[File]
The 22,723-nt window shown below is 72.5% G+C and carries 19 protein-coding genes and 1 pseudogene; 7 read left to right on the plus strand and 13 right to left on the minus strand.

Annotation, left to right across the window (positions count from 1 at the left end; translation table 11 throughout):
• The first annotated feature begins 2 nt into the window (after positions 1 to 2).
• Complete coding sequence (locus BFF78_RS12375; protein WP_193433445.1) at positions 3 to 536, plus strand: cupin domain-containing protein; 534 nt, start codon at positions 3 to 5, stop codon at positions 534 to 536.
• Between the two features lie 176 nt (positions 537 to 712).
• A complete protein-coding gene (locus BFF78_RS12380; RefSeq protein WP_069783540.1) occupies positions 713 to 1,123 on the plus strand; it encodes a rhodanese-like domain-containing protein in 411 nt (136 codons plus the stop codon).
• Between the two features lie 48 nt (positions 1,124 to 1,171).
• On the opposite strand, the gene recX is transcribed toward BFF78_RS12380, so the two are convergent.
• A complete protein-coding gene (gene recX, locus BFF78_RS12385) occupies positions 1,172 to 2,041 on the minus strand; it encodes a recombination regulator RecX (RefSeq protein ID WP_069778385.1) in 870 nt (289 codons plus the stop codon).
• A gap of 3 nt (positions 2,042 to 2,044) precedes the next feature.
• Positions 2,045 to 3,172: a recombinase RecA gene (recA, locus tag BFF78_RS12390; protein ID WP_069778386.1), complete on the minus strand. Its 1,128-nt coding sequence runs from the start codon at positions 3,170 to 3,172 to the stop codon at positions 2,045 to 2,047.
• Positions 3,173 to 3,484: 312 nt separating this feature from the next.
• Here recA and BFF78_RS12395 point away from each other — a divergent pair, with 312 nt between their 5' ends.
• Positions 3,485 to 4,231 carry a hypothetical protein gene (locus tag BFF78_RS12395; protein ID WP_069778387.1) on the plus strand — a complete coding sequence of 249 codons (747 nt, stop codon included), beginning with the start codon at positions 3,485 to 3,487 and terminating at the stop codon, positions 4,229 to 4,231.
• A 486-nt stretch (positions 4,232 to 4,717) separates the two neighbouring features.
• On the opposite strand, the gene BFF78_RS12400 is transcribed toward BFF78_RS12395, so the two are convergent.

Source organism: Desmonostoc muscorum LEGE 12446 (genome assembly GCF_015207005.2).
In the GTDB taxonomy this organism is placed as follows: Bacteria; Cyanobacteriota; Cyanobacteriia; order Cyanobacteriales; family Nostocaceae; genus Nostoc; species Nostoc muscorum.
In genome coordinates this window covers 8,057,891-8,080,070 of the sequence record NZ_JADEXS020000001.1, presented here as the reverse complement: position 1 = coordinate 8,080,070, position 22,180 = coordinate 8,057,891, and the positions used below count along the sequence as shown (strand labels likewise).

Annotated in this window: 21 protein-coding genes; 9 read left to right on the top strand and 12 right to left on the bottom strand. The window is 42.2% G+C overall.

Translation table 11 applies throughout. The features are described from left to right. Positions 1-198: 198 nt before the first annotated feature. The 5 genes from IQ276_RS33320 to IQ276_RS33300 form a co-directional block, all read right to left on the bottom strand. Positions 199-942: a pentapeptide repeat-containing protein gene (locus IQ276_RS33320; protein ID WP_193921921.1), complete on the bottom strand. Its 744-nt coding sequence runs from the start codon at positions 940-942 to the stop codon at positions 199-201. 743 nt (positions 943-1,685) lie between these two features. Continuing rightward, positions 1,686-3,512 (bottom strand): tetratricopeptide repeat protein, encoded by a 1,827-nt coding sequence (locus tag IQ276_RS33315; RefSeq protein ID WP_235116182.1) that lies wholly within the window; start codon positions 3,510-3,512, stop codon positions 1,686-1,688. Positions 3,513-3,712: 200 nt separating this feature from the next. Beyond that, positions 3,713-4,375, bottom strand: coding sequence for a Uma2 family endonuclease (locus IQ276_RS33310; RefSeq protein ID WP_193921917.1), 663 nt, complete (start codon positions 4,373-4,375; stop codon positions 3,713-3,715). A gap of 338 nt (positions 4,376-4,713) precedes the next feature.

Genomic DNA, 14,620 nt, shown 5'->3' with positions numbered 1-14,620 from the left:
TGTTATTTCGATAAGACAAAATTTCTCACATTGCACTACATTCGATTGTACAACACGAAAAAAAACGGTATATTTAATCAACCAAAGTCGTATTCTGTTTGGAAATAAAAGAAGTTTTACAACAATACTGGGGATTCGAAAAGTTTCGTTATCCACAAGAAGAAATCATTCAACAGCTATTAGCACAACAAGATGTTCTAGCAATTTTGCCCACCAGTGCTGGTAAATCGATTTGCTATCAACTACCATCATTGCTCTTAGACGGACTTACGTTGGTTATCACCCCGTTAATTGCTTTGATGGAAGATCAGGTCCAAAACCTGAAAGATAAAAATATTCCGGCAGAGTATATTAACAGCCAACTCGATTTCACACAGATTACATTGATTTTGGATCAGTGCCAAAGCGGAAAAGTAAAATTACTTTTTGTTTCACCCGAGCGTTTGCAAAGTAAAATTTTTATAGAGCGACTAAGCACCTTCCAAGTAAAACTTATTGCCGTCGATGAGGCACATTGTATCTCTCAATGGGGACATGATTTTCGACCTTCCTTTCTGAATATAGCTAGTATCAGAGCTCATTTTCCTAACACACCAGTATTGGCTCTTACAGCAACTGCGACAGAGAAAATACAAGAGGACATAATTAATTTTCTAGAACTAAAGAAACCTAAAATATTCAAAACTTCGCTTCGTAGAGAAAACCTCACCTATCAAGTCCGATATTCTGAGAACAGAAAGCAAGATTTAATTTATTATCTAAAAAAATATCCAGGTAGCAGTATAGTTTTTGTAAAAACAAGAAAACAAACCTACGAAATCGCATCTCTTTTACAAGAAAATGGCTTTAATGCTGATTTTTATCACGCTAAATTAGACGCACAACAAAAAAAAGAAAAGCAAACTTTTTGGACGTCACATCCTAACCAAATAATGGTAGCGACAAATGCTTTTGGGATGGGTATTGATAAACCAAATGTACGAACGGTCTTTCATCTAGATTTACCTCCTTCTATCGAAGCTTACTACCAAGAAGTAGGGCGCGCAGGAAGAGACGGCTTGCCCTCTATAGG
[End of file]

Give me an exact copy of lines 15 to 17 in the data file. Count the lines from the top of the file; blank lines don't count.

• A 486-nt stretch (positions 4,232 to 4,717) separates the two neighbouring features.
• On the opposite strand, the gene BFF78_RS12400 is transcribed toward BFF78_RS12395, so the two are convergent.

Source organism: Desmonostoc muscorum LEGE 12446 (genome assembly GCF_015207005.2).